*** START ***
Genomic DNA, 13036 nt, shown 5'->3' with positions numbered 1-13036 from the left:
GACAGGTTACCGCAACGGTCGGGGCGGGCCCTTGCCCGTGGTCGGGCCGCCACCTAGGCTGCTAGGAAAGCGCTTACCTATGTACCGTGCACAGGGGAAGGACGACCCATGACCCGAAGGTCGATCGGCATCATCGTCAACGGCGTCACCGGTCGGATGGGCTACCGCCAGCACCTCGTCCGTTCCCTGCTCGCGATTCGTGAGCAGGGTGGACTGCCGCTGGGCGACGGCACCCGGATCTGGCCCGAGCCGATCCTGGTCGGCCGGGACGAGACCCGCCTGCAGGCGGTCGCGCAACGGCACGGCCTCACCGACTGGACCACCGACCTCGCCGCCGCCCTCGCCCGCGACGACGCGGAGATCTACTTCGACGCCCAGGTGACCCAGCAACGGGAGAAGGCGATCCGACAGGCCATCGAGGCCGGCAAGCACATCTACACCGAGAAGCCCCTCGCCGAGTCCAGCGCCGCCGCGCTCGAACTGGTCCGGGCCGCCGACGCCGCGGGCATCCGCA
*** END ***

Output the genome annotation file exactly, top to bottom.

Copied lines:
Genomic DNA, 13036 nt, shown 5'->3' with positions numbered 1-13036 from the left:
GACAGGTTACCGCAACGGTCGGGGCGGGCCCTTGCCCGTGGTCGGGCCGCCACCTAGGCTGCTAGGAAAGCGCTTACCTATGTACCGTGCACAGGGGAAGGACGACCCATGACCCGAAGGTCGATCGGCATCATCGTCAACGGCGTCACCGGTCGGATGGGCTACCGCCAGCACCTCGTCCGTTCCCTGCTCGCGATTCGTGAGCAGGGTGGACTGCCGCTGGGCGACGGCACCCGGATCTGGCCCGAGCCGATCCTGGTCGGCCGGGACGAGACCCGCCTGCAGGCGGTCGCGCAACGGCACGGCCTCACCGACTGGACCACCGACCTCGCCGCCGCCCTCGCCCGCGACGACGCGGAGATCTACTTCGACGCCCAGGTGACCCAGCAACGGGAGAAGGCGATCCGACAGGCCATCGAGGCCGGCAAGCACATCTACACCGAGAAGCCCCTCGCCGAGTCCAGCGCCGCCGCGCTCGAACTGGTCCGGGCCGCCGACGCCGCGGGCATCCGCA